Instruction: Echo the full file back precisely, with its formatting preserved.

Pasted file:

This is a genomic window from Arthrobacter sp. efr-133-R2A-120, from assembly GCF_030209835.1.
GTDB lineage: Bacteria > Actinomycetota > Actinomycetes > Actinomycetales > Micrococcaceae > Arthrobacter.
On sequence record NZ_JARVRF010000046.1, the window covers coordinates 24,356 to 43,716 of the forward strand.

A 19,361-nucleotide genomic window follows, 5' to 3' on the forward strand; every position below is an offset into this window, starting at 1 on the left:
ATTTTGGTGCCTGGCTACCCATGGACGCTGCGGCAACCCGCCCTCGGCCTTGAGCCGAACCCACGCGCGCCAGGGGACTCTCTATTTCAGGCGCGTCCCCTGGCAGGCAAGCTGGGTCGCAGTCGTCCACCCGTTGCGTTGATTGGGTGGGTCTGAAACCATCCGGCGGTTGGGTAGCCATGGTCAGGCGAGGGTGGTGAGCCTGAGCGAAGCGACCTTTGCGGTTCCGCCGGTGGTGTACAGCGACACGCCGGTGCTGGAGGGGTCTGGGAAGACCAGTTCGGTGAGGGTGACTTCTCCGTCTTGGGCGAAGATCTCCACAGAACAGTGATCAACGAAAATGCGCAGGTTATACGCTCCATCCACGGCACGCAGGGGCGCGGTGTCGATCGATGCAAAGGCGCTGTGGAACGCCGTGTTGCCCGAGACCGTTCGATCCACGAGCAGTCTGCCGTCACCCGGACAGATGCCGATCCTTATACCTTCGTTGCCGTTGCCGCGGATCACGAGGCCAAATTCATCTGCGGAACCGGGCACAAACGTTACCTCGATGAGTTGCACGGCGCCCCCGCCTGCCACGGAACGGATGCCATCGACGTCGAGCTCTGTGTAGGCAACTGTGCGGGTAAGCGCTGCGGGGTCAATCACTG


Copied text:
This is a genomic window from Arthrobacter sp. efr-133-R2A-120, from assembly GCF_030209835.1.
GTDB lineage: Bacteria > Actinomycetota > Actinomycetes > Actinomycetales > Micrococcaceae > Arthrobacter.
On sequence record NZ_JARVRF010000046.1, the window covers coordinates 24,356 to 43,716 of the forward strand.

A 19,361-nucleotide genomic window follows, 5' to 3' on the forward strand; every position below is an offset into this window, starting at 1 on the left:
ATTTTGGTGCCTGGCTACCCATGGACGCTGCGGCAACCCGCCCTCGGCCTTGAGCCGAACCCACGCGCGCCAGGGGACTCTCTATTTCAGGCGCGTCCCCTGGCAGGCAAGCTGGGTCGCAGTCGTCCACCCGTTGCGTTGATTGGGTGGGTCTGAAACCATCCGGCGGTTGGGTAGCCATGGTCAGGCGAGGGTGGTGAGCCTGAGCGAAGCGACCTTTGCGGTTCCGCCGGTGGTGTACAGCGACACGCCGGTGCTGGAGGGGTCTGGGAAGACCAGTTCGGTGAGGGTGACTTCTCCGTCTTGGGCGAAGATCTCCACAGAACAGTGATCAACGAAAATGCGCAGGTTATACGCTCCATCCACGGCACGCAGGGGCGCGGTGTCGATCGATGCAAAGGCGCTGTGGAACGCCGTGTTGCCCGAGACCGTTCGATCCACGAGCAGTCTGCCGTCACCCGGACAGATGCCGATCCTTATACCTTCGTTGCCGTTGCCGCGGATCACGAGGCCAAATTCATCTGCGGAACCGGGCACAAACGTTACCTCGATGAGTTGCACGGCGCCCCCGCCTGCCACGGAACGGATGCCATCGACGTCGAGCTCTGTGTAGGCAACTGTGCGGGTAAGCGCTGCGGGGTCAATCACTG